- The New Hampshire Site Evaluation Committee (SEC) on Thursday declined to revisit a February decision rejecting the Northern Pass transmission project proposed by utility Eversource.
- In a 7-0 vote, the SEC ruled Eversource had not proved that the project would not "unduly interfere with the orderly development of the region," the Union Leader reports, prompting Eversource to threaten an appeal to the state Supreme Court.
- The denial of rehearing makes it more likely that Massachusetts will have to look at other projects to meet its clean energy goals. The state had planned on using Northern Pass to import hydroelectricity from Canada, but in March began negotiations with Central Maine Power to develop an alternative line.
The SEC's unanimous decision leaves Eversource with one last path to save its 192-mile transmission line: the state Supreme Court.
A company spokesperson told the Union Leader that option is likely, but is one the company only takes "when we have a strong conviction and confidence we will prevail."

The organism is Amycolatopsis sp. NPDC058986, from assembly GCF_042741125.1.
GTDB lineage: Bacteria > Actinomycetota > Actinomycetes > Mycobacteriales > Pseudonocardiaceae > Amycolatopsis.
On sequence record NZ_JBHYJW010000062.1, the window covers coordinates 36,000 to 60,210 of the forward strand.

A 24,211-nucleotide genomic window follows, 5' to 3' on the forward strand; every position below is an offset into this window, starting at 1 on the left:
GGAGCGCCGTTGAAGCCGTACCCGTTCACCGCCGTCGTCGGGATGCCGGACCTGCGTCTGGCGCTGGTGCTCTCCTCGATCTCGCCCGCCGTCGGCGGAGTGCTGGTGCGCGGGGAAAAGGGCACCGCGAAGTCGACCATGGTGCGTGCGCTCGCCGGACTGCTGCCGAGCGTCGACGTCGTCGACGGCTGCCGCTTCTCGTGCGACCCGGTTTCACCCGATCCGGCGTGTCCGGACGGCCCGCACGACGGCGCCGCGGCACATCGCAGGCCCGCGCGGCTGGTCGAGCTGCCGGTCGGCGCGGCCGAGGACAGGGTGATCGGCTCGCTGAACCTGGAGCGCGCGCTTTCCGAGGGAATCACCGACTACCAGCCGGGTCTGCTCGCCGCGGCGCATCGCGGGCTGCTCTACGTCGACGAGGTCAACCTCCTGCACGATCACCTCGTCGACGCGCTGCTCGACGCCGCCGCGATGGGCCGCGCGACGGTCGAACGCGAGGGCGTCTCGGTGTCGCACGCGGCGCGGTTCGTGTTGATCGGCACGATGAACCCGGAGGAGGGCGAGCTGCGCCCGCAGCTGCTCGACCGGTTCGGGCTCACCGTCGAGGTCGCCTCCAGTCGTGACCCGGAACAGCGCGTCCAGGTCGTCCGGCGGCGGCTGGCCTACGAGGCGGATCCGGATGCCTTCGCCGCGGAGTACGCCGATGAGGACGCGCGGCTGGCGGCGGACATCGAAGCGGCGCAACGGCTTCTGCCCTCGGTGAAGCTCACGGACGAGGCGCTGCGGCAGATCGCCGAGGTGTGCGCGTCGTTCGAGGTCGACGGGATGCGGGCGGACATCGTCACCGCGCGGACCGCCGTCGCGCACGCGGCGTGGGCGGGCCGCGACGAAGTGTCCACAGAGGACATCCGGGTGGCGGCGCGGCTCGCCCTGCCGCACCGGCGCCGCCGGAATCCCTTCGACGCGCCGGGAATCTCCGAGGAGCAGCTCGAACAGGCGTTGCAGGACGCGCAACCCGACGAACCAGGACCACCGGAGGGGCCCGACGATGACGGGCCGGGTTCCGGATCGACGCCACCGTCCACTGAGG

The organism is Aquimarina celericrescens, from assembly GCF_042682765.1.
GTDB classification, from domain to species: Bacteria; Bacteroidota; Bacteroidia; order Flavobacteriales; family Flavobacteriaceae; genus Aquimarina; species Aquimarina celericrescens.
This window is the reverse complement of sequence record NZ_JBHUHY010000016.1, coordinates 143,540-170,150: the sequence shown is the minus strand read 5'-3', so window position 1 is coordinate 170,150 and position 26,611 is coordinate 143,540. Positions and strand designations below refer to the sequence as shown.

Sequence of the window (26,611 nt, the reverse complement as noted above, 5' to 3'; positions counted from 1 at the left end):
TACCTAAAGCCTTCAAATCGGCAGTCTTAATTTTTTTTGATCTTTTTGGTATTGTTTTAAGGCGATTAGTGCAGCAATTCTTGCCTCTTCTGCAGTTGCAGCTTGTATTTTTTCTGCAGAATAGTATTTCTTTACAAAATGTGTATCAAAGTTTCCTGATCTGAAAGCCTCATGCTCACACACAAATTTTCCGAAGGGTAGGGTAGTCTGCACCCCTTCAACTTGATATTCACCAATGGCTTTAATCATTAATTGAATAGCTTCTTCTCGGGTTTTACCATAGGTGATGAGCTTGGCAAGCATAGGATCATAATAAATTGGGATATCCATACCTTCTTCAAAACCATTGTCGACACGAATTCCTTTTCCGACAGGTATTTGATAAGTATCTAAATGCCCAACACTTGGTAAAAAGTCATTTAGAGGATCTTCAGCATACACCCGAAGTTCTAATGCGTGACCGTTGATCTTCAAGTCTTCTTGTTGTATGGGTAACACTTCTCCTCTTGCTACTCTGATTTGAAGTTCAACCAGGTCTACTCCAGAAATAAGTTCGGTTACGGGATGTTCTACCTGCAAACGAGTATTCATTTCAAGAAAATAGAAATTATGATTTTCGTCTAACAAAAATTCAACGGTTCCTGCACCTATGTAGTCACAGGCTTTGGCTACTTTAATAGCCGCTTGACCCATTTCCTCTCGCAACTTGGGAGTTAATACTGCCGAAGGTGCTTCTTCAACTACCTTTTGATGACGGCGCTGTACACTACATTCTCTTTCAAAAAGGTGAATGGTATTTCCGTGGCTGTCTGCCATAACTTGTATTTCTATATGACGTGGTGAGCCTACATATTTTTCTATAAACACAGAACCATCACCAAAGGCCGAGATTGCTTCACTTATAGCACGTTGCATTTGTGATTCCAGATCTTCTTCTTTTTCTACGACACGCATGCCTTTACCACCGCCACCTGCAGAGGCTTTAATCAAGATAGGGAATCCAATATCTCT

The SEC rejected the project in early February after outcry from local residents, who worried the transmission line would sully New Hampshire's prized forests. Eversource argued major portions of the line would be buried, but failed to convince the commission it would not have adverse impacts on the region.
The decision makes it more likely that Massachusetts will move forward with an alternative project to meet the goals of the Global Warming Solutions Act, passed in 2008, that mandated the purchase of 9.4 TWh of zero-carbon electricity annually for up to 20 years.
Massachusetts in January selected Northern Pass to supply that power from hydro generation in Quebec, but in March shifted its strategy following the SEC's rejection.
The state is now in discussions with Central Maine Power to develop its New England Clean Energy Connect project, a $950 million transmission line that would also import hydropower from the Canadian province.
The Clean Energy Connect project would add 1,200 MW of transmission capacity to ISO-New England. CMP submitted state and federal permit applications in mid-2017 and hopes to receive state approvals by early 2019.